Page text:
OJPed  Vol.10 No.2 , June 2020
Management of Pediatric Abdominal Surgical Emergencies in Northern Benin
Abstract: Background: Pediatric abdominal surgical emergencies are major causes of morbidity and mortality. The goal was to identify the main determinants of their management and access to assess their evolution. Patients and methods: This is a prospective, descriptive and analytical study performed at Parakou teaching hospital and Tanguieta district hospital. It has been conducted from January 1st to July 31st 2016. All children were included aged 0 to 15 years and admitted for an abdominal surgical emergency with a Clinical Classification of Emergency Patients listed from 3 to 5. Results: Pediatric abdominal surgical emergencies accounted for 42.8% of pediatric surgical emergencies. The average age was 9.3 ± 3.5 years old. The sex ratio was 1.7. The most encountered etiologies were peritonitis (36.76%), abdominal trauma (16.17%) and anorectal malformations (14.71%). The comparison of the delay in operative treatment with the World Society of Emergency Surgery shows a delay in 82.35% of cases. Mortality was high preoperatively and was related to the neonatal period (p = 0.027) and to a resuscitation length of stay higher than 36 hours (p = 0.035). Conclusion: Surgical care was delayed, mainly due to the lack of technical capacities. Morbidity and mortality were relatively low.

1. Introduction

In the pediatric environment, the diagnosis of abdominal surgical emergencies (ASE) is a real challenge for the surgeon, due to the usual severe prognosis [1] [2]. The success of their care depends on the organization put in place. Unfortunately in Africa, pediatric surgery is not yet developed. Therefore, almost all cases are treated in adult surgical department. The main determinants identification and the management, morbidity and mortality assessment of pediatric abdominal surgical emergencies could lead to a real clinical and health interest.

2. Patients and Methods

This is a prospective, descriptive and analytical study realized in Parakou teaching hospital and Tanguieta district hospital. The study covered a period of 7 months from January 1st 2016 to July 31st 2016. Were included children aged from 0 to 15 years and admitted for an abdominal surgical emergency with a clinical classification of patients with emergencies (known as CCMU: Classification Clinique des Malades aux Urgences) quoted at 3, 4 or 5. CCMU is a score that allows the evaluation of patients in care in emergency department [3]. It comprises 7 degrees of severity: CCMU P (patient with a psychiatric pathology); CCMU 1 (patient considered stable); CCMU 2 (patient considered stable with a decision of complementary diagnostic or therapeutic act); CCMU 3 (patient whose condition is likely to worsen without being life-threatening); CCMU 4 (patient whose vital prognosis is engaged without need of imperative resuscitation maneuver); CCMU 5 (patient whose vital prognosis is engaged with imperative necessity of a resuscitation maneuver); CCMU D (deceased patient without any resuscitation maneuver). The distribution of children in age groups was the following: new-borns (0 to 28 days); infants: (29 days to 30 months); children (after 30 to 120 months) and adolescents (beyond 120 months).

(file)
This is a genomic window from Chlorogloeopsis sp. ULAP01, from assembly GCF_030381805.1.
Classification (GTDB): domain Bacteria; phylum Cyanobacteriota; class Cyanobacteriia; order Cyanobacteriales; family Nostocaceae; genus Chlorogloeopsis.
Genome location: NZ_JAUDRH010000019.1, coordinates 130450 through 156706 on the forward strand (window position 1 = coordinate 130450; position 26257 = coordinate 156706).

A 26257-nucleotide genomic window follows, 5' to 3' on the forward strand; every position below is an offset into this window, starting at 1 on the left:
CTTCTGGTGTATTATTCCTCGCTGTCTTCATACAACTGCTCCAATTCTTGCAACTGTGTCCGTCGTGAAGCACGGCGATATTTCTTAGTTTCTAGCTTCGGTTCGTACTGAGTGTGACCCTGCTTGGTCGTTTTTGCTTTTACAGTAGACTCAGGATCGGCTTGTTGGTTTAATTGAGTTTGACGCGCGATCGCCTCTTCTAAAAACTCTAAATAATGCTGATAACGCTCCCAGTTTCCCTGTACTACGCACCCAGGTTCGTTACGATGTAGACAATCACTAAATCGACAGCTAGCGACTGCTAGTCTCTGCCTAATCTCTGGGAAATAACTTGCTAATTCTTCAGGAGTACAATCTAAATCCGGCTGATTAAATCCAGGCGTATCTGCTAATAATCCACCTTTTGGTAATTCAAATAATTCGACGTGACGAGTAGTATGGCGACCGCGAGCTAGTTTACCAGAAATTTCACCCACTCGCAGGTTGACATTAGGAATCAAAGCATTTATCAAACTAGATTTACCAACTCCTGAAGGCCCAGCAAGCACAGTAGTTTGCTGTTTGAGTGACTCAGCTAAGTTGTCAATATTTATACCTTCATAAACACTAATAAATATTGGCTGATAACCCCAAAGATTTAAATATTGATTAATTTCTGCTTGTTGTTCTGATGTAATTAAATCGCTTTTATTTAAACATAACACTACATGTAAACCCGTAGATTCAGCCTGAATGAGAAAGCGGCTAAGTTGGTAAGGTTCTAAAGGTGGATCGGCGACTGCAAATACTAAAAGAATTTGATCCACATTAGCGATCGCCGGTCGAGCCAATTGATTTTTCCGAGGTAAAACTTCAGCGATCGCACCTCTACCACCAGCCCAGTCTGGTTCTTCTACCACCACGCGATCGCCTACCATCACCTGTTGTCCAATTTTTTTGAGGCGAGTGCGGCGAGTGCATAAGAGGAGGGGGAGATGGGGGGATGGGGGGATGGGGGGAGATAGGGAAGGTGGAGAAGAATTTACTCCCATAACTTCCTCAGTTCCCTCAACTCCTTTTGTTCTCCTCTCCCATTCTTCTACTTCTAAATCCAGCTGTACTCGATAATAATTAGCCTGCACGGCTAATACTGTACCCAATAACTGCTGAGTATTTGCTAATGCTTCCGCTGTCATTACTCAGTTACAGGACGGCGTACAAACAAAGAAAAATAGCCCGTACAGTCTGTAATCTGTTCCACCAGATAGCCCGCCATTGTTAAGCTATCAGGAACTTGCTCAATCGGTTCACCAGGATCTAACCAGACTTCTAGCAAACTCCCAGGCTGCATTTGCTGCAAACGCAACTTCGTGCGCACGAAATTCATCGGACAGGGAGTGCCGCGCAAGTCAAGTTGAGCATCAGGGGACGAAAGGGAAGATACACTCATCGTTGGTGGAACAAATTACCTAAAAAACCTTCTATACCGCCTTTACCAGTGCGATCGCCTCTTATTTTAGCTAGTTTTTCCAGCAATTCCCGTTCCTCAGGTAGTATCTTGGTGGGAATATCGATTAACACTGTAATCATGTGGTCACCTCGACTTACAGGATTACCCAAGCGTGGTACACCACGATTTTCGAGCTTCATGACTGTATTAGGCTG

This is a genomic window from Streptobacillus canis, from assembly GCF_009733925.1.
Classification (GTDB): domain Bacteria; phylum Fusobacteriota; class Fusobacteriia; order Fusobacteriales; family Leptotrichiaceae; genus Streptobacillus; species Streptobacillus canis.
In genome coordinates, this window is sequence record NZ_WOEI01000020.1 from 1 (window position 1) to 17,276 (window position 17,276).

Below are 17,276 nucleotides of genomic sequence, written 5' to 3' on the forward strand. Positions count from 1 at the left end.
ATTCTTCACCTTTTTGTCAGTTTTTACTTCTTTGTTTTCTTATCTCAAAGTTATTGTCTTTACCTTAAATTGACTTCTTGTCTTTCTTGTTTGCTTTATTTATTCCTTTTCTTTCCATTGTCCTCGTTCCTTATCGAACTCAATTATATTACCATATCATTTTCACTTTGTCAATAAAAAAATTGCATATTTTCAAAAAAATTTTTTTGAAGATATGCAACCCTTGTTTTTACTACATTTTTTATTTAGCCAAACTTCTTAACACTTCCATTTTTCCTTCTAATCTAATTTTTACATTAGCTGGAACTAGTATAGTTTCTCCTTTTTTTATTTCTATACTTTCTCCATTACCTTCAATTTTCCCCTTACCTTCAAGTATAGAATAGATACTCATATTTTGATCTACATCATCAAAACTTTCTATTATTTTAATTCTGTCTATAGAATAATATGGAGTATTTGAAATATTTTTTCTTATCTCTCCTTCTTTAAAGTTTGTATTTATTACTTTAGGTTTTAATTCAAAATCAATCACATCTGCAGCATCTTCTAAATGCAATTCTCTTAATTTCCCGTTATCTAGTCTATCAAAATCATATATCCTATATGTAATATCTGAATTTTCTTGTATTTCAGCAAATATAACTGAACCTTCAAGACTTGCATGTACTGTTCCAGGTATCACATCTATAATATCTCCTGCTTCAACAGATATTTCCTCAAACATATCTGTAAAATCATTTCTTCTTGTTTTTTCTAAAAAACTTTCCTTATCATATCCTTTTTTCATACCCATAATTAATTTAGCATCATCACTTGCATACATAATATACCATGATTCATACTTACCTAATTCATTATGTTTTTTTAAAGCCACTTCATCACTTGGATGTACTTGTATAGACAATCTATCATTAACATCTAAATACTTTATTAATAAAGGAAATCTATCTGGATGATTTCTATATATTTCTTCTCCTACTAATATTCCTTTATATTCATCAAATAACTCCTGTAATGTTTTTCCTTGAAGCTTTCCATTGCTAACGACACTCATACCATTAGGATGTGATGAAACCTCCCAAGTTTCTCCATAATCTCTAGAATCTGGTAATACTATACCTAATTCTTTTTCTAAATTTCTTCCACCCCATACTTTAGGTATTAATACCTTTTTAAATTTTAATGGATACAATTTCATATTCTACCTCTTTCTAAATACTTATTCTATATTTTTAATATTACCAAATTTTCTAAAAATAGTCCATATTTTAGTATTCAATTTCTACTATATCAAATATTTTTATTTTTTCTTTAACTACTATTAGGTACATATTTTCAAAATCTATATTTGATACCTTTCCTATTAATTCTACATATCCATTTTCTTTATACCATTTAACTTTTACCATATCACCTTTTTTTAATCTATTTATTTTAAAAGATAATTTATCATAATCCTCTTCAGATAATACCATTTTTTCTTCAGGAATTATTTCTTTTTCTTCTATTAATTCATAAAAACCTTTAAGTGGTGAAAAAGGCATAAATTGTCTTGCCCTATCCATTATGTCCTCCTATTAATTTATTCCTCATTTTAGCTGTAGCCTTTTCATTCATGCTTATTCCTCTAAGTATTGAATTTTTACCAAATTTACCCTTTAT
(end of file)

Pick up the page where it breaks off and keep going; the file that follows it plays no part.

The variables studied were the diagnosis delay, the preoperative resuscitation duration, the time for surgical management, the indication for surgery; complications and mortality. The time elapsed between the admission and the diagnosis was the diagnosis delay and the one between the diagnosis and the surgical procedure beginning, the time for surgical management. The delay in surgical management is defined by an operative time beyond the “Time of Acute Care Surgery (TACS)” defined by the “World Society of Emergency Surgery (WSES)” [4].

Collected data was analyzed using the Epi Info 7.2 software. Statistical tests used were arithmetic variance, Chi2 and FISHER test. For comparisons, a probability p < 0.05 was considered as statistically significant.

3. Results

3.1. Sociodemographic and Diagnostic Data

68 cases of pediatric abdominal surgery emergency (PASE) were recruited, representing 42.8% of surgical emergencies in children and 27.6% of pediatric surgical activities. There were 43 boys (63.2%) and 25 girls (36.8%) with a sex ratio at 1.7. The average age was 9.3 ± 3.5 years with the extremes 1 day and 15 years. The average time for consultation was 5 days. The emergencies included non-traumatic abdominal surgical emergencies (NTASE), 83.8%, and traumatic abdominal surgical emergencies (TASE), 16.2%. Table 1 shows the distribution of these different emergencies.